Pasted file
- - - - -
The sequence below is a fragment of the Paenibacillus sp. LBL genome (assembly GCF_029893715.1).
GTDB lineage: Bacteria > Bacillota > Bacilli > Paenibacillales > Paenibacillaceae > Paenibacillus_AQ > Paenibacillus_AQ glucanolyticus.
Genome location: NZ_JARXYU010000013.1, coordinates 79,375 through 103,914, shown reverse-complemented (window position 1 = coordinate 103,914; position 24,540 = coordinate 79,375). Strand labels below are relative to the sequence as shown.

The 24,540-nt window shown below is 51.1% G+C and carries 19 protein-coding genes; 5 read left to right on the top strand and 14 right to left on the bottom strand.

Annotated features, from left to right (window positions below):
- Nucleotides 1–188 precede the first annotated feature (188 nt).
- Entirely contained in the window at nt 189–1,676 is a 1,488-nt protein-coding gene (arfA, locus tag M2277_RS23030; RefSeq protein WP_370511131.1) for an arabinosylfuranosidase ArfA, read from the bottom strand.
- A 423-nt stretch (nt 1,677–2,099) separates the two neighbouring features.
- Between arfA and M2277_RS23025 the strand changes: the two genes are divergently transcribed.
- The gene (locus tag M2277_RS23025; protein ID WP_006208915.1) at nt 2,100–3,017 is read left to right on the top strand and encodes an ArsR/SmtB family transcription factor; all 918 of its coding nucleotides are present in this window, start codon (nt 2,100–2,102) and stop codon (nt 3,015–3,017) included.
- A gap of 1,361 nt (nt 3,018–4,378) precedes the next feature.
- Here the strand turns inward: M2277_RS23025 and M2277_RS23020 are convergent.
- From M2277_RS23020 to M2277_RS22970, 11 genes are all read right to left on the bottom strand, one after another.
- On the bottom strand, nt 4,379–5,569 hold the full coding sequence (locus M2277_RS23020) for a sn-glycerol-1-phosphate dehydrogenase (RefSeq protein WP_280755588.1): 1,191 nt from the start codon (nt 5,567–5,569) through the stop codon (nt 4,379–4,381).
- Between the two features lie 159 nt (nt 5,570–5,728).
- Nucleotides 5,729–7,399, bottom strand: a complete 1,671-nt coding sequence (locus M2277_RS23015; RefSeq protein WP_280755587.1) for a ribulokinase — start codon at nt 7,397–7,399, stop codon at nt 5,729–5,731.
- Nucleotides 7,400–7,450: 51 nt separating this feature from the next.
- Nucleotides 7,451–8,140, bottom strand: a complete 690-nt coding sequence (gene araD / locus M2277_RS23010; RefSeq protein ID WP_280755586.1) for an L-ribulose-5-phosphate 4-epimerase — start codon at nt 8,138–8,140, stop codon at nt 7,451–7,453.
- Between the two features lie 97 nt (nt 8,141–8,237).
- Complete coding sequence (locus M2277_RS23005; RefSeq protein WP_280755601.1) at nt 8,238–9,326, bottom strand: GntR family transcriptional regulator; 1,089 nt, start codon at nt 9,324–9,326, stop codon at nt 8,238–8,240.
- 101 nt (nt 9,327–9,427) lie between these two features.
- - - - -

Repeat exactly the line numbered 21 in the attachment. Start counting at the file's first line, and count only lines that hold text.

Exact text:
- 101 nt (nt 9,327–9,427) lie between these two features.